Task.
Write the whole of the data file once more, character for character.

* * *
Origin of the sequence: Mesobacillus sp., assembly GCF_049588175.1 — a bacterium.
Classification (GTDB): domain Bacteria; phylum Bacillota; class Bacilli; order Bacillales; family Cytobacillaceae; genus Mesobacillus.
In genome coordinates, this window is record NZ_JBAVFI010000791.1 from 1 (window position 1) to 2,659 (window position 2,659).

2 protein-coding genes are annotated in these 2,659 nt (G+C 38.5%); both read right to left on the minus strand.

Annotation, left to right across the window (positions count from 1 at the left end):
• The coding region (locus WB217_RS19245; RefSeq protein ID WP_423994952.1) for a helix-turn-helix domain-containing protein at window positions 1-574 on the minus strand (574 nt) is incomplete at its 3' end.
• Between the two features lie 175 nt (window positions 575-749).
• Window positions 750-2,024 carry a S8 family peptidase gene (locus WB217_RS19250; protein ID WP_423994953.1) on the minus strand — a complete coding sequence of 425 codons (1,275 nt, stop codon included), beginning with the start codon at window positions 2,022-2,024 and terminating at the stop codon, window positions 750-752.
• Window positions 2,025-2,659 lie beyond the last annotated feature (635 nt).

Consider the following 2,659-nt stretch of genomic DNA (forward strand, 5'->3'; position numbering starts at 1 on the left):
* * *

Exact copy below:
Origin of the sequence: Mesobacillus sp., assembly GCF_049588175.1 — a bacterium.
Classification (GTDB): domain Bacteria; phylum Bacillota; class Bacilli; order Bacillales; family Cytobacillaceae; genus Mesobacillus.
In genome coordinates, this window is record NZ_JBAVFI010000791.1 from 1 (window position 1) to 2,659 (window position 2,659).

2 protein-coding genes are annotated in these 2,659 nt (G+C 38.5%); both read right to left on the minus strand.

Annotation, left to right across the window (positions count from 1 at the left end):
• The coding region (locus WB217_RS19245; RefSeq protein ID WP_423994952.1) for a helix-turn-helix domain-containing protein at window positions 1-574 on the minus strand (574 nt) is incomplete at its 3' end.
• Between the two features lie 175 nt (window positions 575-749).
• Window positions 750-2,024 carry a S8 family peptidase gene (locus WB217_RS19250; protein ID WP_423994953.1) on the minus strand — a complete coding sequence of 425 codons (1,275 nt, stop codon included), beginning with the start codon at window positions 2,022-2,024 and terminating at the stop codon, window positions 750-752.
• Window positions 2,025-2,659 lie beyond the last annotated feature (635 nt).

Consider the following 2,659-nt stretch of genomic DNA (forward strand, 5'->3'; position numbering starts at 1 on the left):